TikToker Who Claims She Can't Get Mortgage Warns Against Opening Store Credit Cards

From Old Navy to Home Depot, many large stores in the U.S. offer customers the chance to open a credit card affiliated with the store. For frequent shoppers, these credit cards can sometimes offer perks that can prove beneficial to the customer.

But, for one customer, the decision to open a Home Depot credit card proved to be a mistake when she forgot to make her payment on a small purchase at the home improvement store.

Cassidy Rainforest Gard, who goes by the username @Cassidygard on TikTok, warned her viewers not to say yes to these offers.

"I always say no but on this particular day the lady at Home Depot was so nice, and she was wearing the sticker and it just seemed really special and important to her that I open a card, so I opened a card," Gard said in a video that has now been viewed 3 million times.

She said after opening the card in May, she forgot about it leading to an unpaid bill for the small purchase.

"And then I forgot, I just totally forgot that I opened a card," she said in the video. "And I'm buying a house and it turns out that my credit, because I forgot I opened a card in May, plummeted over 100 points for my mortgage."

According to Experian, a credit recording company, there are numerous reasons someone's credit score could drop including a recent late or missed payment, an application for new credit or a change to your credit limit or usage.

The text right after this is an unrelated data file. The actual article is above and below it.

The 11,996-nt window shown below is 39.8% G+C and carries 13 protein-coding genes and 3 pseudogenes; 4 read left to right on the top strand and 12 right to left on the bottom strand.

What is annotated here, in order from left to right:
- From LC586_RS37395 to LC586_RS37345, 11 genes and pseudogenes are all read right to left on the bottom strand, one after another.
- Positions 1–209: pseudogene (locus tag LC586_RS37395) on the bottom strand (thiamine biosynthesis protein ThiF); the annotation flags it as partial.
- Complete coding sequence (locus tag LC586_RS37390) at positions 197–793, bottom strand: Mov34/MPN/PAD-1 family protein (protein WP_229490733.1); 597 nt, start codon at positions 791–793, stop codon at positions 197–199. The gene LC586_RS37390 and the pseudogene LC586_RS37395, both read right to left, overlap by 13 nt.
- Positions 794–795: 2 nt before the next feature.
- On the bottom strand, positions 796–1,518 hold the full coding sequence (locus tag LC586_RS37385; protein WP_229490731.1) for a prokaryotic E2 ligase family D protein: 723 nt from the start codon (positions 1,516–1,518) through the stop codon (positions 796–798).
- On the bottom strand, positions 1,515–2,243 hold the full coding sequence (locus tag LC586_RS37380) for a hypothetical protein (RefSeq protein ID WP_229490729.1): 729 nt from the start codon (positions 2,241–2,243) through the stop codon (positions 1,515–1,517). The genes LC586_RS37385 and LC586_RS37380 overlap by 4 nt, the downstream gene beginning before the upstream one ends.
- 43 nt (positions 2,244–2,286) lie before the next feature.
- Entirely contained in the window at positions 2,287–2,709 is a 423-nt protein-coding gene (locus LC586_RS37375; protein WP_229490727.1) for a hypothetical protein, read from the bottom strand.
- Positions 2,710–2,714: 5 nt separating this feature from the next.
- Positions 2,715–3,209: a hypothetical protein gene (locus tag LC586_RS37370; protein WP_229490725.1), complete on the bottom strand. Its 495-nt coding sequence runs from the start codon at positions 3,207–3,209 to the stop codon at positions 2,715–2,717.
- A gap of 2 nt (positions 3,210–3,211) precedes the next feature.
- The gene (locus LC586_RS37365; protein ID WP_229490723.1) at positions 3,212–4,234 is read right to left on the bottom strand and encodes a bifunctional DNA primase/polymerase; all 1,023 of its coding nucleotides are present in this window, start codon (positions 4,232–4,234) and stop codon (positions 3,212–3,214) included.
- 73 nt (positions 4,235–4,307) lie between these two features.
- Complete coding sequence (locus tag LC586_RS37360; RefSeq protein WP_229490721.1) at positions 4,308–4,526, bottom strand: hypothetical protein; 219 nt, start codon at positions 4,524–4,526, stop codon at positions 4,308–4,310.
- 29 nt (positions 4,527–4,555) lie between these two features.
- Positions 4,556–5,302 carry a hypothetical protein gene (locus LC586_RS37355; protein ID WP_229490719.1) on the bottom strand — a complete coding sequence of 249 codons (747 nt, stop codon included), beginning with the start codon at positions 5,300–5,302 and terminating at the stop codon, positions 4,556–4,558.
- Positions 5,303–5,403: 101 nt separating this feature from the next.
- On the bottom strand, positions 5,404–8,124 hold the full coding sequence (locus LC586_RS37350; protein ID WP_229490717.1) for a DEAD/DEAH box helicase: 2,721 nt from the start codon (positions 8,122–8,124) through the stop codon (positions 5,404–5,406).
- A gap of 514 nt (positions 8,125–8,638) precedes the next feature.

@cassidygard

Storytime…might be losing dream house over $9 @homedepot paint 💩 #help #homedepot @selffinancial #creditcard #finance #creditscore #fyp #mortgage

♬ FEEL THE GROOVE - Queens Road, Fabian Graetz

Different scoring models can be used to measure an individual's credit score ranging from 300-850. In 2020, the average FICO score in the United States was 710, according to Experian data.

"For a $9 can of paint, I am probably not going to get a mortgage on a house," she said.

Gard told Newsweek in an email she doesn't think she was initially fully aware that she was applying for a new line of credit, as it was presented as more of a "rewards card."

"All I knew was that I was getting a discount on my current purchase for the can of paint," she said.

"It wasn't the cashier's fault but I do think the Home Depot employees are trained to represent the facts in a way that makes the action of what you're doing feel way less serious than they are," she told Newsweek. "I believe that credit cards should not be able to be opened in under 60 seconds in the checkout line at a store. It was as casual and effortless as buying a piece of gum at the checkout line."

Gard was able to speak with a representative at Citibank, the bank behind the Home Depot credit card, and was initially told she would be rewarded a "Goodwill Adjustment" for the one-time late payment on the can of paint.

Home Depot
A TikToker said she wishes it was more clear at checkout that the Home Depot credit card was beyond a rewards card. Now, after forgetting a small payment for a can of paint, she worries she won't be able to get a mortgage on a house. Tim Boyle/Getty Images

The next day, she said, she contacted the financial services department at Home Depot to make sure everything was in order. She was told then that despite being told otherwise, after reviewing her account that they will be unable to make the adjustment anymore.

"I felt a great sense of relief to know they were going to do a Goodwill Adjustment and felt I had learned my lesson and could put this all behind me," Gard said. "When she admitted that they had said they would do it but were no longer, it was an even bigger blow than when I first found my credit had plummeted from forgetting to pay the initial $5.35 charge."

Home Depot did not wish to comment on the matter for this story.

Gard said she was told she would hear from Citibank with an explanation on September 30, but as of October 4 has yet to hear back.